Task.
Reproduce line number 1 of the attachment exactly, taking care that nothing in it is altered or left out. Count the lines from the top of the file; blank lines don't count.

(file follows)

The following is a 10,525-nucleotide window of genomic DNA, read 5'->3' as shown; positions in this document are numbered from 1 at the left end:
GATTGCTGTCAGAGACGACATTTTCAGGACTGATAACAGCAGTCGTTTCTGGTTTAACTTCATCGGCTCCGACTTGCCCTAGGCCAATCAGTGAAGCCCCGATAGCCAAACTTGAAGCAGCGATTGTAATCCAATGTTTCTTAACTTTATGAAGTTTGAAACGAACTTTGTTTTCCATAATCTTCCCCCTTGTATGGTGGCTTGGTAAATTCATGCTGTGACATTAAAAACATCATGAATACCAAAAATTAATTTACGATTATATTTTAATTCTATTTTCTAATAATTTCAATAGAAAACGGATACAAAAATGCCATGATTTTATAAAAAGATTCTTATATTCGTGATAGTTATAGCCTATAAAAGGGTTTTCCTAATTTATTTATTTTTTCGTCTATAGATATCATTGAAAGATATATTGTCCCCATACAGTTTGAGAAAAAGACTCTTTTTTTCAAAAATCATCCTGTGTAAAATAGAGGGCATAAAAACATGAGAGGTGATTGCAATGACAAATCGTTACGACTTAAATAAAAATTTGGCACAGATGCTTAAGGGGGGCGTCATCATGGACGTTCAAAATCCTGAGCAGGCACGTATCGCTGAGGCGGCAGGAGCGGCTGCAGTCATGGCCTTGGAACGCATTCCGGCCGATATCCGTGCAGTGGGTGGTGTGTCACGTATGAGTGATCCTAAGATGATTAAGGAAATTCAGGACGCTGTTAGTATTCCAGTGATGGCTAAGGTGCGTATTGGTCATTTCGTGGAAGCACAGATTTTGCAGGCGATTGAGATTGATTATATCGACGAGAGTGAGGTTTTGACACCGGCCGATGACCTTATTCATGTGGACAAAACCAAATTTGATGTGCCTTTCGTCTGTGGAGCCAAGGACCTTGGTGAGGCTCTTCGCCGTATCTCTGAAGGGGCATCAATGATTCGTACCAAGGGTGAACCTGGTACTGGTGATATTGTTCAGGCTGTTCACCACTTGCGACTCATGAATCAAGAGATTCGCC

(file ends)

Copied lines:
The following is a 10,525-nucleotide window of genomic DNA, read 5'->3' as shown; positions in this document are numbered from 1 at the left end: